Bills aimed at scrapping Georgia’s no-excuse absentee voting law and to increase identification requirements to vote by mail advanced in the Georgia Senate Wednesday.
The four bills, which passed by party-line votes out of two separate Senate Ethics Committee subcommittees, marked the first push by top Republican state lawmakers to move a slate of election bills focused on changes to absentee voting.
The most far-reaching measure would halt registered Georgia voters’ ability to vote by mail without providing a reason, ending a practice widely used in the 2020 election cycle by millions of voters wary of exposure to COVID-19 at in-person polling places.
Another bill that passed Wednesday seeks to boost voter ID requirements
https://www.legis.ga.gov/legislation/59216for requesting and casting absentee ballots, marking changes favored by top-ranking Georgia Republicans including Gov. Brian Kemp and House Speaker David Ralston, R-Blue Ridge.
The bill would require registered voters to provide their date of birth, driver’s license number or other ID card number to request an absentee ballot, overhauling the state’s current system of verifying voter signatures on absentee request forms and ballot envelopes.
Two other measures that cleared Wednesday’s subcommittees would create a new state elections supervisor in charge of training local elections officials and restrict mobile polling places for use only when regular voting sites have lost power or been damaged.
The four bills now head to the full committee for consideration before potentially reaching the Senate floor.
The proposals address many claims former President Donald Trump and his allies made following the 2020 elections of widespread voter fraud that state officials and federal courts rejected as baseless. Trump lost the Nov. 3 election in Georgia to President Joe Biden by 11,779 votes.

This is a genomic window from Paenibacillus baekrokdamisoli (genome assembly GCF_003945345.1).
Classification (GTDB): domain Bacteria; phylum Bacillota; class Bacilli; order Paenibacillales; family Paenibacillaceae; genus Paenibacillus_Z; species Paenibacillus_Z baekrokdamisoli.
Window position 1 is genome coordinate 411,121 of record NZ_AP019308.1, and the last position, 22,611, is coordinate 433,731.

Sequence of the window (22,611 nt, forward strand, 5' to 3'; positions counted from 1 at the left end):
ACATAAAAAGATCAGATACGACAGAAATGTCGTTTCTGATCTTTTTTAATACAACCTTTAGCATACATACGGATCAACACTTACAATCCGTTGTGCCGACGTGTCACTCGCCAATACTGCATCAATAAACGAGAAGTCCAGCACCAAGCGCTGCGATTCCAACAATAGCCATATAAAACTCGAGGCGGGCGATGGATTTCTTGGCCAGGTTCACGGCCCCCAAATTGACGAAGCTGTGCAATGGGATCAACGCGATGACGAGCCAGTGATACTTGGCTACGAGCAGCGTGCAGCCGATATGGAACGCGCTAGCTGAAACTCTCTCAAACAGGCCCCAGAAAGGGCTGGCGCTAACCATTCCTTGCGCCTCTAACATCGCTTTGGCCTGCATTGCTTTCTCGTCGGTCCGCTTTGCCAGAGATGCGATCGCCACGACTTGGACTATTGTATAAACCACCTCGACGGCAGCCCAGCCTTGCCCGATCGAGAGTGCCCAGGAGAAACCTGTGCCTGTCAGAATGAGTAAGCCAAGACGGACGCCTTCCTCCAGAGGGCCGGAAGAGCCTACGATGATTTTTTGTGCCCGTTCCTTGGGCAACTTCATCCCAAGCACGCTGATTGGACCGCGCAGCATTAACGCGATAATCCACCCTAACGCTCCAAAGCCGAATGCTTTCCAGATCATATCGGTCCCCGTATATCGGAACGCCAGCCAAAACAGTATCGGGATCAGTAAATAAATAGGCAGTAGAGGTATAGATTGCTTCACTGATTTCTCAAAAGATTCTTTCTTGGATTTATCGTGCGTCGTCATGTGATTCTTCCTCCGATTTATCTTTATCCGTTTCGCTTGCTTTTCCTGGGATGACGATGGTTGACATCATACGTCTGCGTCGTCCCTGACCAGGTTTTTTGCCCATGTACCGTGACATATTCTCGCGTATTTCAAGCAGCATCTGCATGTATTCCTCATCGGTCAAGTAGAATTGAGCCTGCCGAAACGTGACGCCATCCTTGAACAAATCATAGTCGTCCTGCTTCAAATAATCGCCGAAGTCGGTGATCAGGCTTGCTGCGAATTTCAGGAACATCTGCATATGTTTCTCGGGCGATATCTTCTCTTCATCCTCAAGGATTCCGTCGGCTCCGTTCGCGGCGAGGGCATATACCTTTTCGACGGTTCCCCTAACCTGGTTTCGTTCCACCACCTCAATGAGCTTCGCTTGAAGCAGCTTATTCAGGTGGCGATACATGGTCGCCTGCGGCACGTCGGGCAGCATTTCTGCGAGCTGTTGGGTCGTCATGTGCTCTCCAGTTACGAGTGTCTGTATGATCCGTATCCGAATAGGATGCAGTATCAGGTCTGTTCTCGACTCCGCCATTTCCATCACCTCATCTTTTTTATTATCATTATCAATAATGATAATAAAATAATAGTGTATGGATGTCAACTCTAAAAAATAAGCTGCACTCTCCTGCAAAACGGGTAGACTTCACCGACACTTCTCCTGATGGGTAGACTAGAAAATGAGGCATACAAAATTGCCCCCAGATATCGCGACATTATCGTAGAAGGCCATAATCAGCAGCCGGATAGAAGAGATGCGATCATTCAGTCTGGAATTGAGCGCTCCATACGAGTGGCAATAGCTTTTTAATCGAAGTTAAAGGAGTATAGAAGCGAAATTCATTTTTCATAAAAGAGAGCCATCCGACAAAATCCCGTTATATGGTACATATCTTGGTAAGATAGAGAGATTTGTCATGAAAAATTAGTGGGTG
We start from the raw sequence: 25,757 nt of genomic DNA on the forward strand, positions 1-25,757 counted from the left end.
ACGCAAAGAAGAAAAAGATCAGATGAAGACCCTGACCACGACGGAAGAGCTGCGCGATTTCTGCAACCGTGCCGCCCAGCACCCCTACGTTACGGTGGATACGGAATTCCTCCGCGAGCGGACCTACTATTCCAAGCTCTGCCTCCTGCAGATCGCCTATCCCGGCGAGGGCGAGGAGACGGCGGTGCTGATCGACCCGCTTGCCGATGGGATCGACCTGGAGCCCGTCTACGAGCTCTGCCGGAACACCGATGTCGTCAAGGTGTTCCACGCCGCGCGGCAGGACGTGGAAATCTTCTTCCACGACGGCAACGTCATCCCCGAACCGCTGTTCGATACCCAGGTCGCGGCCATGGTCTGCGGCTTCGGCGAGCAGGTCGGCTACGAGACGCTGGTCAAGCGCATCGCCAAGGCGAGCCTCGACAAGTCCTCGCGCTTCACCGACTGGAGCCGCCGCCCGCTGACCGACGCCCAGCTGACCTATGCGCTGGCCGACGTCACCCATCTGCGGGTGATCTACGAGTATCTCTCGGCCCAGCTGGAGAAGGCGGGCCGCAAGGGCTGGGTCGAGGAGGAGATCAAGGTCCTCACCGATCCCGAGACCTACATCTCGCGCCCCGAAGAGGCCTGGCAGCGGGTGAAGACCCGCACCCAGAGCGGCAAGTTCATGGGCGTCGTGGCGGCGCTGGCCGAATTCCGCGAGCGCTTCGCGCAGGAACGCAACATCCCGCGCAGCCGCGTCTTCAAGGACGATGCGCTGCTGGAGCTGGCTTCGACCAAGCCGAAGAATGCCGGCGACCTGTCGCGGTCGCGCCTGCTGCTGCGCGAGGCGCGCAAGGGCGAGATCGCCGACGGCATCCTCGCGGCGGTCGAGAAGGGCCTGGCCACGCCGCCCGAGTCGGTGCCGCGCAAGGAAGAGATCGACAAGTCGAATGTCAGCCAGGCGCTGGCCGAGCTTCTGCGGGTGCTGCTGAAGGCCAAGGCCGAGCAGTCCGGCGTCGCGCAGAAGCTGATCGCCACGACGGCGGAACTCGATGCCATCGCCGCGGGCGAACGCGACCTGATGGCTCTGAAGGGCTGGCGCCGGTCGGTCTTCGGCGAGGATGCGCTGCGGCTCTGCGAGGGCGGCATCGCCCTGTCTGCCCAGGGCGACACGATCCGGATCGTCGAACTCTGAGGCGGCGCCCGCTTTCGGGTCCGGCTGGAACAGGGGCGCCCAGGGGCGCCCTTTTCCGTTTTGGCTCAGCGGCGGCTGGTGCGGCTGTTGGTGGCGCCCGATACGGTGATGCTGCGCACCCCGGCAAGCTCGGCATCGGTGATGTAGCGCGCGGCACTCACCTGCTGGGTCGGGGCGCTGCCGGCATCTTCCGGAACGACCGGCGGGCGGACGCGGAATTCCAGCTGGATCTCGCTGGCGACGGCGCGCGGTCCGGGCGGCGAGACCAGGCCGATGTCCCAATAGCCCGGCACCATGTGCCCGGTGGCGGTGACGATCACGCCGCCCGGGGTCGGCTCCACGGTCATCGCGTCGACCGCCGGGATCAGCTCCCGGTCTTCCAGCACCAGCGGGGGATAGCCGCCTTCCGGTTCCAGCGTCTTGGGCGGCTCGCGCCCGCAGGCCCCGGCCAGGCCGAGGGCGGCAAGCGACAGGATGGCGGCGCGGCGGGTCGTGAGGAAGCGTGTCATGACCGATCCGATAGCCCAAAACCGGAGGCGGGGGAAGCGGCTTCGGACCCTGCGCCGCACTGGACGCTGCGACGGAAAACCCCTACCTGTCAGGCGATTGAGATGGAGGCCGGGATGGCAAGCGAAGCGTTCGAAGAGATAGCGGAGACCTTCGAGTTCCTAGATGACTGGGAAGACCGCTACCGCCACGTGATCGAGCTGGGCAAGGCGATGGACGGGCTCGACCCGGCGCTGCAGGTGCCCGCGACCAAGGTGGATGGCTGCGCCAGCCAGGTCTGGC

Republican lawmakers have called many of the proposed changes necessary to restore voter confidence in the state’s election system and rein in mail-in voting after local elections officials complained they were overwhelmed during the 2020 cycle.
Their push to overhaul the absentee-voting process has been condemned by Democratic lawmakers who have framed the bills as attempts at voter suppression seeking to halt the momentum Democrats have built in recent elections.
Democratic lawmakers also slammed Republican state senators for holding Wednesday’s two subcommittee hearings at 7 a.m. – an unusually early hour for hearings in Georgia legislative sessions – and for not broadcasting the hearings via live-stream video for the public to watch.
“Clearly, we are trying to hide something from the public, the people we answer to,” said state Sen. Elena Parent, D-Atlanta. “This gamesmanship is unacceptable.”
Subcommittee hearings in the state Senate “are not typically streamed unless we have approval from leadership,” said Andrew Allison, director of the Senate Press Office, which is in charge of broadcasting meetings during the session.
The Georgia Senate Republican Caucus also stressed subcommittee meetings are not live-streamed, though the state House of Representatives does broadcast live video of subcommittee meetings.
The Republican caucus punched back at Democrats, saying their complaints “misrepresent election integrity efforts” and bashing the Georgia Senate Democratic Caucus for soliciting donations in a message on Twitter criticizing the election bills.
“Ethics complaints are being considered,” the Republican caucus said.